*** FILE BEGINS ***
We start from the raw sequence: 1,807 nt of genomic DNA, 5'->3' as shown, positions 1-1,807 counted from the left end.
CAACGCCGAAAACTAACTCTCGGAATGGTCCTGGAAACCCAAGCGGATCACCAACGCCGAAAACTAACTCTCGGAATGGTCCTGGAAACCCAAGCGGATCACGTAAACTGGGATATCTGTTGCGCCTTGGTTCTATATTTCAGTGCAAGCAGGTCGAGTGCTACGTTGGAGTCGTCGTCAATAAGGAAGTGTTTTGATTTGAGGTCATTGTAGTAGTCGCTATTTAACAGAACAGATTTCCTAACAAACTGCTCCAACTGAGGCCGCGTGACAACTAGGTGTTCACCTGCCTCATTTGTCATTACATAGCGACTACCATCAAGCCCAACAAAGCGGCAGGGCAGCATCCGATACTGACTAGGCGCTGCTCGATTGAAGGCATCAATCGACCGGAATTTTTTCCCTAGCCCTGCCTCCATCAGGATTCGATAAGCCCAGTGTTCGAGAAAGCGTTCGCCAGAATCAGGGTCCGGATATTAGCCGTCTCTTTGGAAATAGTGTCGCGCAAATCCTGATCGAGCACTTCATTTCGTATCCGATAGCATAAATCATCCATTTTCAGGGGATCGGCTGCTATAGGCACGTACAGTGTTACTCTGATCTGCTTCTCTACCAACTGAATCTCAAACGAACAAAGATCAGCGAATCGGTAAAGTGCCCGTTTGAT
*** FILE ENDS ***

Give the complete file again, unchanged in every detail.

We start from the raw sequence: 1,807 nt of genomic DNA, 5'->3' as shown, positions 1-1,807 counted from the left end.
CAACGCCGAAAACTAACTCTCGGAATGGTCCTGGAAACCCAAGCGGATCACCAACGCCGAAAACTAACTCTCGGAATGGTCCTGGAAACCCAAGCGGATCACGTAAACTGGGATATCTGTTGCGCCTTGGTTCTATATTTCAGTGCAAGCAGGTCGAGTGCTACGTTGGAGTCGTCGTCAATAAGGAAGTGTTTTGATTTGAGGTCATTGTAGTAGTCGCTATTTAACAGAACAGATTTCCTAACAAACTGCTCCAACTGAGGCCGCGTGACAACTAGGTGTTCACCTGCCTCATTTGTCATTACATAGCGACTACCATCAAGCCCAACAAAGCGGCAGGGCAGCATCCGATACTGACTAGGCGCTGCTCGATTGAAGGCATCAATCGACCGGAATTTTTTCCCTAGCCCTGCCTCCATCAGGATTCGATAAGCCCAGTGTTCGAGAAAGCGTTCGCCAGAATCAGGGTCCGGATATTAGCCGTCTCTTTGGAAATAGTGTCGCGCAAATCCTGATCGAGCACTTCATTTCGTATCCGATAGCATAAATCATCCATTTTCAGGGGATCGGCTGCTATAGGCACGTACAGTGTTACTCTGATCTGCTTCTCTACCAACTGAATCTCAAACGAACAAAGATCAGCGAATCGGTAAAGTGCCCGTTTGAT